Zombie Wars (2007)

In a job like this, you realise after a thousand or so reviews that the bottom of the barrel is a sliding scale, and even though you’ve seen what you think is the worst, there’s always new depths to sink to. You may have thought “Mutant Species” or “The P.A.C.K.” was as bad as David A Prior could get, but I am sad to report that is not the case.

Thanks to a voiceover, we discover that “Zombie Wars” is set 50 years after an unspecified event caused the dead to rise up and start eating people. Humanity has been reduced, at least as far as we know, to 12 small settlements, and they’ve kept and maintained enough guns to form a strong militia that goes out, kills as many zombies as possible and rescues humans. From whom? Well, the zombies in this movie appear to have a rudimentary society and breed humans for food, so occasionally there’s a group of model-beautiful women in their mid-20s being led through the woods for our heroes to help out.

This is, I suppose, an interesting take on the zombie story, but the least thought reveals it’s not. Why are zombies hungry, not being alive and all? Well, because George Romero showed they liked eating people, is the simple answer, because otherwise it just makes no sense. If you do need food, why not just breed some animal that provides a bit more sustenance than skinny humans? If the hunger is some supernatural thing, why do they wait for the humans to get to adulthood before eating them? Why does the human farm not have any children in it? Too many questions for too early in the movie.

Our heroes are two cool brothers, David (Adam Mayfield, best known as a soap actor) and Brian (Jim Hazleton, a Prior semi-regular who retired from the acting biz around 2011). They wisecrack and shoot zombies, all the while continually getting jumped by zombies with incredible stealth powers. Over and over again, to the point you really wish one of them would suggest covering each others’ backs or something like that. The General of their little gang is the helpfully unnamed “General” (Kristi Renee Pearce, who’s a totally good actor and has like two credits, so I assume she works more regularly under a different name in union productions).

I was trying to think of something to say about the vast majority of this movie, but there’s really nothing to it. David gets captured by the zombies, along with one of the women he rescued earlier on, named Star (Alissa Koenig), and taken to the zombie town. Because people who can talk are dangerous, they’re killed straight away, so David keeps his mouth shut; he meets a guy called Sliver (a gentleman by the name of Jonathan Badeen, who appears to be doing an impression of Christian Slater doing an impression of Jack Nicholson) who is a sort of double agent but has a heart of gold.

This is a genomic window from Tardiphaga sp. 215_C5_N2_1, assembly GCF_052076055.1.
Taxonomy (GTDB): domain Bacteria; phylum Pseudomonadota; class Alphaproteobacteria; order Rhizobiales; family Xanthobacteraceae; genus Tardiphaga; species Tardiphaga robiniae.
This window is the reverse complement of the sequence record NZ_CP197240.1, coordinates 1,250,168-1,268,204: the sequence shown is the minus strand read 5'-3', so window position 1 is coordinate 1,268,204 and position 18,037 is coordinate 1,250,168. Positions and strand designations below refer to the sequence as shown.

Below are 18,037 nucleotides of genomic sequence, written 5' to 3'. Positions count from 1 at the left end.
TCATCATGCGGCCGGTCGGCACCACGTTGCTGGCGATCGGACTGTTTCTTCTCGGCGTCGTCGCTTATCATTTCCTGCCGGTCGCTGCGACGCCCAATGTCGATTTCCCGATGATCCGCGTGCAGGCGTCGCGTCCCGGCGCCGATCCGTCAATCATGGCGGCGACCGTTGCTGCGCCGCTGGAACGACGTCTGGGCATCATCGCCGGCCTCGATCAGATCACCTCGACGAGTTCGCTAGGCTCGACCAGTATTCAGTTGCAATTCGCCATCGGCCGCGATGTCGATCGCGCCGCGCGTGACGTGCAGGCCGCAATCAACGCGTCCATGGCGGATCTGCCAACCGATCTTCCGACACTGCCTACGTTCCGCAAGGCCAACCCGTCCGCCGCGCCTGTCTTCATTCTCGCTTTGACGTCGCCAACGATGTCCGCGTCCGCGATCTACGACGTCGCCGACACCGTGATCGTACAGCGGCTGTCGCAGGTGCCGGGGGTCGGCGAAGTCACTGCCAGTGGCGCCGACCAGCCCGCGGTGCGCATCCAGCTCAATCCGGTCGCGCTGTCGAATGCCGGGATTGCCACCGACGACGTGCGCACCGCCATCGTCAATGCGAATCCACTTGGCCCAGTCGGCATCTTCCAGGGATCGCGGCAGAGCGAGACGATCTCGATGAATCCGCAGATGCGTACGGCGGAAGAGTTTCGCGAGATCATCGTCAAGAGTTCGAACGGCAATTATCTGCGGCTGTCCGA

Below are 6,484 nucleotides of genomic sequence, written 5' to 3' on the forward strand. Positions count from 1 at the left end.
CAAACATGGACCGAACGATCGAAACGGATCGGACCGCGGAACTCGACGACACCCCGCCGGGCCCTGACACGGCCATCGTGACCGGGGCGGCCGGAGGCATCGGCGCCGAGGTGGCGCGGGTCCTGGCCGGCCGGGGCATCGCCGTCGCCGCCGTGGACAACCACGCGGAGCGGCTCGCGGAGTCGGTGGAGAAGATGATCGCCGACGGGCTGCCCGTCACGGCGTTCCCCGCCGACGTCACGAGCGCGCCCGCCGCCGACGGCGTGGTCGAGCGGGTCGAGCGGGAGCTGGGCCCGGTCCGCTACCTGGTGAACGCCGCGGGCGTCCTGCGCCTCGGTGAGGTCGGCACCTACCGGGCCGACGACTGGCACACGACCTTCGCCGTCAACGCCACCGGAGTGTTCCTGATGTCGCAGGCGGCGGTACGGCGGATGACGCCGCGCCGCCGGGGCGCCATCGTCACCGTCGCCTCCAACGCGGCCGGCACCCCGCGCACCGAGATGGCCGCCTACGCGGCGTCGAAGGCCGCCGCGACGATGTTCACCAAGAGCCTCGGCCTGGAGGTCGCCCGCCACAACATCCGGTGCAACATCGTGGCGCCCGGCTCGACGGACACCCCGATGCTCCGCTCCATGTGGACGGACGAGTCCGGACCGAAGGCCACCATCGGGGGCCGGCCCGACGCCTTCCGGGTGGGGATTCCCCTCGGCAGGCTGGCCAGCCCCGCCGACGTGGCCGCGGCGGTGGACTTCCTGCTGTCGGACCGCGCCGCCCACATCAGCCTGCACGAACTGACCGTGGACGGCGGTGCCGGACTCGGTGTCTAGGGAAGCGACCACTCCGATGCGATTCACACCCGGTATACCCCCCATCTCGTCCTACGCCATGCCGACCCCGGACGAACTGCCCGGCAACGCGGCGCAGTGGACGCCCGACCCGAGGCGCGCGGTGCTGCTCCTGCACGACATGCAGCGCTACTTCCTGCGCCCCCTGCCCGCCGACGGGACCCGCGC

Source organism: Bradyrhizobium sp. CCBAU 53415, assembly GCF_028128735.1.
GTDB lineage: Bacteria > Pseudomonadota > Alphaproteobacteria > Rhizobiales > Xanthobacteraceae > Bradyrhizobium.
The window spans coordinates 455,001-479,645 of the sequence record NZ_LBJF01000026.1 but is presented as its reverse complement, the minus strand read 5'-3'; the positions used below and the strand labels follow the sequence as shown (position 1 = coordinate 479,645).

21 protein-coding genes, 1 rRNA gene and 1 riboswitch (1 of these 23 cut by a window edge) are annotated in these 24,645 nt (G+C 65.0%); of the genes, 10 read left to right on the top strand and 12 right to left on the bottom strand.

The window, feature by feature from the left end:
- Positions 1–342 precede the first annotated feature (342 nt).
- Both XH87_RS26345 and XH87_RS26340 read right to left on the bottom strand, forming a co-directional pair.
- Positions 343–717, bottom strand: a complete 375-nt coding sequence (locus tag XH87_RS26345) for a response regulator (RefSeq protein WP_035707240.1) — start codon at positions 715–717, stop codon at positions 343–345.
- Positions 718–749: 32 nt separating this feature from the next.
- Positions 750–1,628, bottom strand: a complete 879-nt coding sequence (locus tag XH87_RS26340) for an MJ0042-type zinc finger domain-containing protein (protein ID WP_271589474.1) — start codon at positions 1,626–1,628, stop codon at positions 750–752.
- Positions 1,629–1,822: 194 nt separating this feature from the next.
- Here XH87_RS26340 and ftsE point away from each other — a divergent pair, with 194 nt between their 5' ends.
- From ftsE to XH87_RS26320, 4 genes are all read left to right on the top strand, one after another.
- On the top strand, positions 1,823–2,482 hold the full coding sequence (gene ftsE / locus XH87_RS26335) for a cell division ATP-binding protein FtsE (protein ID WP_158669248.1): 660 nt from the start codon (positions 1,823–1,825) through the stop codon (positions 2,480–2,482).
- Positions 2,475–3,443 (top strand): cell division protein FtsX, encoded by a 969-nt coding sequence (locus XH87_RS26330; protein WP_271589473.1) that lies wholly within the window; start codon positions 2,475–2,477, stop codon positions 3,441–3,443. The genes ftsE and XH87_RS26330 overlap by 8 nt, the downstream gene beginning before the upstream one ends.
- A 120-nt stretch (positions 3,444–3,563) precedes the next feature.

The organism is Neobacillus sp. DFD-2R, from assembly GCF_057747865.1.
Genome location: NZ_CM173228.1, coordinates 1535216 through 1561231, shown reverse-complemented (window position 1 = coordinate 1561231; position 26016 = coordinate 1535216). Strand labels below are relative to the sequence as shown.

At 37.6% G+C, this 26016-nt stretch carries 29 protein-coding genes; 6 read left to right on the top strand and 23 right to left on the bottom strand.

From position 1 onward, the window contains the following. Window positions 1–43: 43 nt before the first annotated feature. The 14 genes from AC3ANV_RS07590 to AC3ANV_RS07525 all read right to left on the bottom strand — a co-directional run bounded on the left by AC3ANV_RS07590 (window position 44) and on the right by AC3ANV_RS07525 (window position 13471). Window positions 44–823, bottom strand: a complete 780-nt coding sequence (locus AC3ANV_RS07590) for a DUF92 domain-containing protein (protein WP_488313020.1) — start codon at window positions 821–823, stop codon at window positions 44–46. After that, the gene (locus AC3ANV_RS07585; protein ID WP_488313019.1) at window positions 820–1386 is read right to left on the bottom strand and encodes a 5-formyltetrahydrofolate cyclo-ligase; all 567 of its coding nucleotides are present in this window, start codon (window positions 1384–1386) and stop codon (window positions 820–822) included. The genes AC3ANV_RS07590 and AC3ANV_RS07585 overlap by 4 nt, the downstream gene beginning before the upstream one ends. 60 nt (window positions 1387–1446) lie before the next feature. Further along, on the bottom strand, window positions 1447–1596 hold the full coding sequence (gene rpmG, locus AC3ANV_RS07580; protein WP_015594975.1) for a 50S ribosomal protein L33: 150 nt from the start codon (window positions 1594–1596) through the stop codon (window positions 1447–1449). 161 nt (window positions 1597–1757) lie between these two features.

The General and Brian organise a rescue, there’s a mysteriously well-stocked town with nice clean humans in it which is occasionally glimpsed, and, er, that’s it. So let’s discuss, briefly, the logic behind “Zombie Wars”.

The voiceover tells us that the zombies eat 5 people a day. That’s around 1800 people a year, and if this has been going on for 50 years, we’re talking 90,000 humans eaten. And that’s just this tiny gang of the undead (the settlement appears to have 30 or so zombies in it). The only evidence that the zombies are feeding the humans comes from one small carrot patch tended to by human slaves, and there’s no evidence of a mountain of human bones anywhere either. They say they’re breeding humans but the problem is, humans take a long time to mature compared to other animals, need years and years of parental interaction to stay alive, all that sort of thing.

Also, if you were a human and zombies were everywhere, where would you live? Would you find a nice easily defendible hill, or fortified building, or just some clear area with plenty of sight of things coming your way? Or would you stay in some tents in the middle of the woods, giving approaching zombies all the cover they needed to come and eat you?

I was just really bored of “Zombie Wars”, really quickly. The undead are almost always used as a metaphor in movies, but giving them the rudiments of society while keeping them the same shambling, mindless group, just seems silly. I’m not even mentioning the pathetic makeup effects or the fact we’ve got another damn military base in the middle of the forest in some tents, because it’s par for the course in the Prior-verse. Oh, for those of you keeping count, Ted Prior pops up for a five second wordless cameo as one of the good guy soldiers, right at the very end.

Forgive me for spoilers, but the ending is so utterly stupid I have to mention it. We’ve seen the two guards of the “bad” human village (they taught the zombies how to farm humans so they’d apparently leave them alone? Sure, why not) a few times, sniping zombies as they approach, and right at the end David is emerging from the wilderness, having tried to find Star. First up, the “good” soldiers leave the two guards with their rifles as they walk into the village, even though they could have been shot with those rifles as soon as their backs were turned; then, they see David, a perfectly clean human who doesn’t look anything like a zombie, and just shoot him. Now, this is perhaps a reference to the ending of “Night Of The Living Dead”, but it’s a really cloth-eared one.

I’d say the acting is pretty strong, but absolutely nothing else is. Prior really should have quit in the late 90s, I’ve got no idea why he’d wait all that time and come back with something like this. A waste of time on every level.

Rating: thumbs down


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